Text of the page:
The Great Awakening was a religous movement that occurred in the colonies in the 1740's. Created largely by two fundamental, orthodox Protestants, the Great Awakening touched aspects of every day life in each of the colonies. In comparison, these guys make today's televangelists such as Pat Robertson, Oral Roberts, and Jim Baker look like amatuers.

The first of these preachers was American born - Jonathon Edwards, pastor of a church in Northampton, Massachusetts. He became famous mostly because of his fire and brimstone/pit of hell sermons that provoked hysteria among his parishioners. This was a result of the softening of religious attitudes that was starting to occur in the colonies. Basically, as the colonies started to prosper, less and less time was being spent in observing the Sabbath and more and more time was being observed in such earthly pusuits such as real estate, the slave trade and other profitable ventures. One of Edwards more famous sermon's -Sinners in the Hands of an Angry God likened his parishioners to a spider hung over a flame. After losing much of his popularity, Edwards became a missionary to the Indians and was later appointed president of Princeton. He never assumed the post though -he died before taking office.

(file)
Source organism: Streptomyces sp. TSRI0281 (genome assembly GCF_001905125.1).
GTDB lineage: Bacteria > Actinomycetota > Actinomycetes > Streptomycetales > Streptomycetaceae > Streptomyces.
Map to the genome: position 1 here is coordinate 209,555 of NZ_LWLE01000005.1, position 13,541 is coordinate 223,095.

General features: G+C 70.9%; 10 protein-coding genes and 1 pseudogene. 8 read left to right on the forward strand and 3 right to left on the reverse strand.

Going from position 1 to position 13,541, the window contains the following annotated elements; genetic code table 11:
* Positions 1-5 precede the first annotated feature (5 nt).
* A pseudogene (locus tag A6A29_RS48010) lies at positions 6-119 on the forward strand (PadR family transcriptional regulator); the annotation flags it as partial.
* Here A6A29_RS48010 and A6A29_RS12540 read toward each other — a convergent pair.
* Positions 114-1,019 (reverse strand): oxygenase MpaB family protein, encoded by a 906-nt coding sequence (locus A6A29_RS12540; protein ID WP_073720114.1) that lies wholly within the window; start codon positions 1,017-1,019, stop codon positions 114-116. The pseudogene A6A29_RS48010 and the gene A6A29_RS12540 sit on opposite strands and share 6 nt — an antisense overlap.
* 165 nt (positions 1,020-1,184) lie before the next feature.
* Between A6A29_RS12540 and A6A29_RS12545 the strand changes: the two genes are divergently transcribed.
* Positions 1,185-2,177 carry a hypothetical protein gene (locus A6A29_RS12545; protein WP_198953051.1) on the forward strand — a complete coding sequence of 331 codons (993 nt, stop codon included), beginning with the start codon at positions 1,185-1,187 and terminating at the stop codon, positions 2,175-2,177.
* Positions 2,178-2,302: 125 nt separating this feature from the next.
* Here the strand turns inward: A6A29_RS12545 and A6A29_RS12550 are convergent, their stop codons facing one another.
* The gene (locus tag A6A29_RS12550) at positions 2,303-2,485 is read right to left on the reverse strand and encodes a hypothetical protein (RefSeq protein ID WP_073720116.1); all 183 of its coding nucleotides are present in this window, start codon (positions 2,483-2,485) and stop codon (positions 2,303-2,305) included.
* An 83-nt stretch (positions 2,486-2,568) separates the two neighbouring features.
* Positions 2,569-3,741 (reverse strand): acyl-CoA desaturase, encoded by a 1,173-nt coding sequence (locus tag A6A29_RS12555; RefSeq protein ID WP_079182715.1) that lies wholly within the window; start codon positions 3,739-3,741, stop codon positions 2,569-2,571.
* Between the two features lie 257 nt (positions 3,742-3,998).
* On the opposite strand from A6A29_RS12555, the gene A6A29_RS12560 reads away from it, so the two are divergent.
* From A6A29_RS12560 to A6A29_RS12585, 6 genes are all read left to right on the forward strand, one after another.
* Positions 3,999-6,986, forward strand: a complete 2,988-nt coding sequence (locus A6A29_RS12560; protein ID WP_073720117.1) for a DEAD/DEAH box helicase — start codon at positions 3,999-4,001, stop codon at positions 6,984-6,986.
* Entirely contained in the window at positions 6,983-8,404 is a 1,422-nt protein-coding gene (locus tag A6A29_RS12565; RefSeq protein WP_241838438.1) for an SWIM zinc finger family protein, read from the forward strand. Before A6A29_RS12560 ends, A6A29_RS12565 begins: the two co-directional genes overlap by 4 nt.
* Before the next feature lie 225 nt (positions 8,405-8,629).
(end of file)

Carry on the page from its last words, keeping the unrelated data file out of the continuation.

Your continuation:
The second of these was one George Whitefield - an Oxford trained, Anglican minister. His outdoor meetings attracted thousands of people at a time. His sermons were mostly noted for both chastizing his listeners and then bringing them the promise of salvation. Benjamin Franklin was quoted as saying that anyone who heard Whitefield speak would be moved.

Both Edwards and Whitefield influence went beyond religion. Most of their followers tended to be lower and middle class, with little or no education and very little influence in the community. On the other hand, the ruling class in America, the most powerful and elite, preferred the more traditional forms of worship. The differences between the two views threatened to turn radical.

Even though the Great Awakening eventually ran its course, it did have a considerable impact on America. Since the various factions were split, the Great Awakening encouraged the foundation of many new colleges, Princeton, Brown University, Rutgers, and Dartmouth among them. From a political point of view, the Awakening contributed to a new spirit of tolerance. The Puritans no longer held complete control over church and political matters. The new forces of religion brought about the loosening of ties between church and state. This spirit of separation between church and state was later written and (hopefully) embedded in the Constitution.

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